In this way the device in general depends from the rung 26, there being an inherent pivoting of the device about the rung to urge the channeled end of the arm 28 into abutting engagement with the frame 35. It will be perceived that the supporting structure may be easily attached to a ladder, the painter only having to place the hook 24 over the rung 26 while guiding the channeled end of the arm 28 into engagement with the frame 36.
For still further protection against displacement of the paint bucket or can, the section l0 may be provided with an ear or forwardly extending portion 38 which is designed to overhang the rim of the bucket. Thus, it will be seen that the device may be constructed to insure against displacement of the paint bucket in any direction, yet still permitting ready removal of the supporting structure itself from the ladder.
A pin or hook may be welded or otherwise secured to the arm 28 for engaging the brush handle. Such a member is designated by the reference numeral 35 in Figure 1, the hook being shown in dotted outline because of its concealed position.
In the embodiment pictured in Figure 2, the basic structure is the same as in the preceding embodiment and corresponding parts have been given the same reference numerals. However, a different means is provided for keeping the bucket in place upon the lower or base portion [2, this being a hook portion 40 located at the upper end of the main section to which is downturned to embrace the rim or lip of the paint can. It will be understood that the paint can is merely tilted slightly to bring its rim into proper engagement with the hook 40. In many instances, the embodiment of Figure 2 will serve to adequately retain the paint can in place upon the base portion l2.
Instead of the hook 35, a suitable means for holding the brush when not in use may constitute a looped spring 42 having its ends received through a pair of small apertures 44, the ends being preferably turned outwardly to prevent disengagement. The turns of the spring 42 will readily yield to accommodate the brush handle upon insertion of the handle within the loop.
In accordance with the patent statutes, I have described the principles of construction and operation of my paint pail support and while I have endeavored to set forth the best embodiment thereof, I desire to have it understood that this is only illustrative thereof and that obvious changes may be made within the scope of the following claims without departing from the spirit of my invention.
1. A paint bucket support for ladders comprising an elongated strip of sheet material formed to provide a substantially horizontally extending bottom portion, a generally vertically extending portion, and a rearwardly extending hook portion designed to extend over the rung of a ladder, a forwardly projecting finger member at the upper end of said vertical portion designed to extend over the rim of a can supported upon said bottom portion, means engaging the can to hold the can upon said bottom portion and against said vertical portion, and a laterally extending arm secured to said vertical portion intermediate the ends thereof, and extending laterally therefrom, said laterally extending arm having a hook shaped extremity designed to engage over a side edge of the ladder.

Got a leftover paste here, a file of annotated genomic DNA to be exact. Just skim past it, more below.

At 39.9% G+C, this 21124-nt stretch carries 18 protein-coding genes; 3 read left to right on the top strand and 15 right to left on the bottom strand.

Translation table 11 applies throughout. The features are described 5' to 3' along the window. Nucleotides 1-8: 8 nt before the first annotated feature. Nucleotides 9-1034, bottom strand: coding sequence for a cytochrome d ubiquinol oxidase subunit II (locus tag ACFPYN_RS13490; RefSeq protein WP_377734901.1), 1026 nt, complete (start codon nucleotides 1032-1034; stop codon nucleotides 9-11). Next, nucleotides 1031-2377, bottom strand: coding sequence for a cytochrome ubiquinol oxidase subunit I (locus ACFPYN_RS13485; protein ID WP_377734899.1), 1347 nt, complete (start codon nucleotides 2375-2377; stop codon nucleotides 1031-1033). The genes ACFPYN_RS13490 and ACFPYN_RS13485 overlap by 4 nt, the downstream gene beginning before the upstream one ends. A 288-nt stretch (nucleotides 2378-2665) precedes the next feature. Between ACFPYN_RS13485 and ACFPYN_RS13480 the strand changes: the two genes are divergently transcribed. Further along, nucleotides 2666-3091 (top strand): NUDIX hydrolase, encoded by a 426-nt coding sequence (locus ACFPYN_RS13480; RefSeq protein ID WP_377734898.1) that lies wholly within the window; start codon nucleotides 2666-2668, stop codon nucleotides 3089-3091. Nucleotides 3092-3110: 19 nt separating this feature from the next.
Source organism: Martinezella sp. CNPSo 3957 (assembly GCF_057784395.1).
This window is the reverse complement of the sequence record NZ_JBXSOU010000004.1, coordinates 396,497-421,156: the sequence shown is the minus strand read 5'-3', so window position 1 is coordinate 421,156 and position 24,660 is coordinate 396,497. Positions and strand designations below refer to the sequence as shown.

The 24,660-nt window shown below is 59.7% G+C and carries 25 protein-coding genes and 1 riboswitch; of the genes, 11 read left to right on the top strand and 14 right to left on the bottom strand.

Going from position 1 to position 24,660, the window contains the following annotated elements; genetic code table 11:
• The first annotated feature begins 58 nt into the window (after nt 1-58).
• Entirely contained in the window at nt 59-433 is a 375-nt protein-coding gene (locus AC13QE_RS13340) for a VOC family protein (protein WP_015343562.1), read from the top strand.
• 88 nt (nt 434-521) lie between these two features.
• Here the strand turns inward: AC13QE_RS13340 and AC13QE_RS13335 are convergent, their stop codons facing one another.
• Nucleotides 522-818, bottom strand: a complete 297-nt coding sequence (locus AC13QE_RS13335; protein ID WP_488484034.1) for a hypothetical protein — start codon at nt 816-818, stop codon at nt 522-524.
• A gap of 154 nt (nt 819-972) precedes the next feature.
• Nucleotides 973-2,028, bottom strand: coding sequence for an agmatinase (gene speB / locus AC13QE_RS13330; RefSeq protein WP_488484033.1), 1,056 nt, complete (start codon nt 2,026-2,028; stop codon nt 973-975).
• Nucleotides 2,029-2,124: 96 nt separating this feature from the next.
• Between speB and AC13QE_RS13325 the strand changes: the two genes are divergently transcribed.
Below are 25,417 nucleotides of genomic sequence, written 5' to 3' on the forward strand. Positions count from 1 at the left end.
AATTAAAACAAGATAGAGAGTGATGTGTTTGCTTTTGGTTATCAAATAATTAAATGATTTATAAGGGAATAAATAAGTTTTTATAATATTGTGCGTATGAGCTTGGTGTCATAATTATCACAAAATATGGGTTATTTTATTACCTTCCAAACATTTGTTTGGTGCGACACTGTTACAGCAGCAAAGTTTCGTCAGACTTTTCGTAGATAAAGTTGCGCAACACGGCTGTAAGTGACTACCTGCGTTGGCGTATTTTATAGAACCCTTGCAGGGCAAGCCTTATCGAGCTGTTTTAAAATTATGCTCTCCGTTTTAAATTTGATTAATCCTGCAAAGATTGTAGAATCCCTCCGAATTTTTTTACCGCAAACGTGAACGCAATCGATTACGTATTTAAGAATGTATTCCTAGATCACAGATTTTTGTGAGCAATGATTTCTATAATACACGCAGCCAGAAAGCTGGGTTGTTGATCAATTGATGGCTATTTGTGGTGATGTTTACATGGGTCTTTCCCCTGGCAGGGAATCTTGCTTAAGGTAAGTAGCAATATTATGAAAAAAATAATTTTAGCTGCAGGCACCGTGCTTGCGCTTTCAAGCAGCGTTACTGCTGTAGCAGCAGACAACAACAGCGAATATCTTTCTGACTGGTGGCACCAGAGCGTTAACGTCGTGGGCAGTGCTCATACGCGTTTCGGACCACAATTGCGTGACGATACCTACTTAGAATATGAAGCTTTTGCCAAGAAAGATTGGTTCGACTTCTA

. 2. The structure described in claim 1 and in which the means for holding the can in place comprises a band secured to said vertical member intermediate the ends thereof and extending forwardly therefrom.
3. The structure described in claim 1 and in which the means for holding the can in place includes a split band secured intermediate its ends to said vertically extending portion intermediate the ends thereof, and including means for holding the ends of the split band together.
4. The structure described in claim 1 and in which the means for holding the can in place includes a hook shaped end on said forwardly extending finger designed to extend into the can at the upper end thereof.
5. The structure described in claim 1 and including a rearwardly curved connecting portion between said bottom portion and said vertically extending portion to accommodate an enlarged bead at the lower end of the can side wall.
References Cited in the file of this patent UNITED STATES PATENTS Number Name Date 1,288,839 Conrad Dec. 24, 1918 1,593,043 Stroecker July 20, 1926 1,811,065 Stroebel June 23, 1931 1,852,347 Getz Apr. 5, 1932 2,412,567 Dodd Dec. 1'7, 1946 2,541,390 Weigand Feb. 13, 1951 2,541,434 Nelson et al. Feb. 13, 1951 2,564,411 Shinneman Aug. 14, 1951